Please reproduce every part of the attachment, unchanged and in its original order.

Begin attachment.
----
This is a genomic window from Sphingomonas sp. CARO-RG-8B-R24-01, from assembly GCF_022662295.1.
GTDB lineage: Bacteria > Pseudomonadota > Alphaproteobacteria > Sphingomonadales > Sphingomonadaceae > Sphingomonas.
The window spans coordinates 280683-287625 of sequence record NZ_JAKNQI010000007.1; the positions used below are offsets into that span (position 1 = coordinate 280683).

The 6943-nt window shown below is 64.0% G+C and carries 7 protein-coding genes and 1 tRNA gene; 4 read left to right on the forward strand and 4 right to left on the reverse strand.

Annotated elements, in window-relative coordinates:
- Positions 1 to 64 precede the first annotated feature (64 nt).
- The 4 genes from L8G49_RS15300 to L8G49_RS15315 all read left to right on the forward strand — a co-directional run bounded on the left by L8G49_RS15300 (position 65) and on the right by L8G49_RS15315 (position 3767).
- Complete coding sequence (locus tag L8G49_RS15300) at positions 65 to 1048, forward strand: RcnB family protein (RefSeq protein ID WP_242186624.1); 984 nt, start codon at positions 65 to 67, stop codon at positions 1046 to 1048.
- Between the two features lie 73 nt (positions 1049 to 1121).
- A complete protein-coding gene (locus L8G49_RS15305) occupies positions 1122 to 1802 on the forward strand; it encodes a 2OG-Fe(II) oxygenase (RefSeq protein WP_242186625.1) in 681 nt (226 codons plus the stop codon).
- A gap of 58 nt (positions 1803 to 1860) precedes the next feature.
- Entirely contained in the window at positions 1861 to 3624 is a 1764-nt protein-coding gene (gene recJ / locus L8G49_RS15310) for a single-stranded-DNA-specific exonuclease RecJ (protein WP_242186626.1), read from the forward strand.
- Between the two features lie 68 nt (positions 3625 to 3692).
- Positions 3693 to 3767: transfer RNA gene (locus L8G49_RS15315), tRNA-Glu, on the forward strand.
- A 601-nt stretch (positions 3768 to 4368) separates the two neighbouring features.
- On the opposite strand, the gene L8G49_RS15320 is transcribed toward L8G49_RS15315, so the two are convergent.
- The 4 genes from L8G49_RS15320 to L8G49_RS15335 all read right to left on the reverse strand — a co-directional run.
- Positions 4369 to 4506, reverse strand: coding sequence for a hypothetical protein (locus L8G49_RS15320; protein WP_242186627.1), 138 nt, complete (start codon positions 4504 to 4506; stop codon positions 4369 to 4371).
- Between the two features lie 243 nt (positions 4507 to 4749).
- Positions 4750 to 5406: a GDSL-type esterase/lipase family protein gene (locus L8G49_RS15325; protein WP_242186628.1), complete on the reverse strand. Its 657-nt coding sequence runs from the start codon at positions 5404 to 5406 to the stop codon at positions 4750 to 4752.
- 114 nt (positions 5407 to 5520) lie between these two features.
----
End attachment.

This is a genomic window from Sphingomonas sp. CARO-RG-8B-R24-01, from assembly GCF_022662295.1.
GTDB lineage: Bacteria > Pseudomonadota > Alphaproteobacteria > Sphingomonadales > Sphingomonadaceae > Sphingomonas.
The window spans coordinates 280683-287625 of sequence record NZ_JAKNQI010000007.1; the positions used below are offsets into that span (position 1 = coordinate 280683).

The 6943-nt window shown below is 64.0% G+C and carries 7 protein-coding genes and 1 tRNA gene; 4 read left to right on the forward strand and 4 right to left on the reverse strand.

Annotated elements, in window-relative coordinates:
- Positions 1 to 64 precede the first annotated feature (64 nt).
- The 4 genes from L8G49_RS15300 to L8G49_RS15315 all read left to right on the forward strand — a co-directional run bounded on the left by L8G49_RS15300 (position 65) and on the right by L8G49_RS15315 (position 3767).
- Complete coding sequence (locus tag L8G49_RS15300) at positions 65 to 1048, forward strand: RcnB family protein (RefSeq protein ID WP_242186624.1); 984 nt, start codon at positions 65 to 67, stop codon at positions 1046 to 1048.
- Between the two features lie 73 nt (positions 1049 to 1121).
- A complete protein-coding gene (locus L8G49_RS15305) occupies positions 1122 to 1802 on the forward strand; it encodes a 2OG-Fe(II) oxygenase (RefSeq protein WP_242186625.1) in 681 nt (226 codons plus the stop codon).
- A gap of 58 nt (positions 1803 to 1860) precedes the next feature.
- Entirely contained in the window at positions 1861 to 3624 is a 1764-nt protein-coding gene (gene recJ / locus L8G49_RS15310) for a single-stranded-DNA-specific exonuclease RecJ (protein WP_242186626.1), read from the forward strand.
- Between the two features lie 68 nt (positions 3625 to 3692).
- Positions 3693 to 3767: transfer RNA gene (locus L8G49_RS15315), tRNA-Glu, on the forward strand.
- A 601-nt stretch (positions 3768 to 4368) separates the two neighbouring features.
- On the opposite strand, the gene L8G49_RS15320 is transcribed toward L8G49_RS15315, so the two are convergent.
- The 4 genes from L8G49_RS15320 to L8G49_RS15335 all read right to left on the reverse strand — a co-directional run.
- Positions 4369 to 4506, reverse strand: coding sequence for a hypothetical protein (locus L8G49_RS15320; protein WP_242186627.1), 138 nt, complete (start codon positions 4504 to 4506; stop codon positions 4369 to 4371).
- Between the two features lie 243 nt (positions 4507 to 4749).
- Positions 4750 to 5406: a GDSL-type esterase/lipase family protein gene (locus L8G49_RS15325; protein WP_242186628.1), complete on the reverse strand. Its 657-nt coding sequence runs from the start codon at positions 5404 to 5406 to the stop codon at positions 4750 to 4752.
- 114 nt (positions 5407 to 5520) lie between these two features.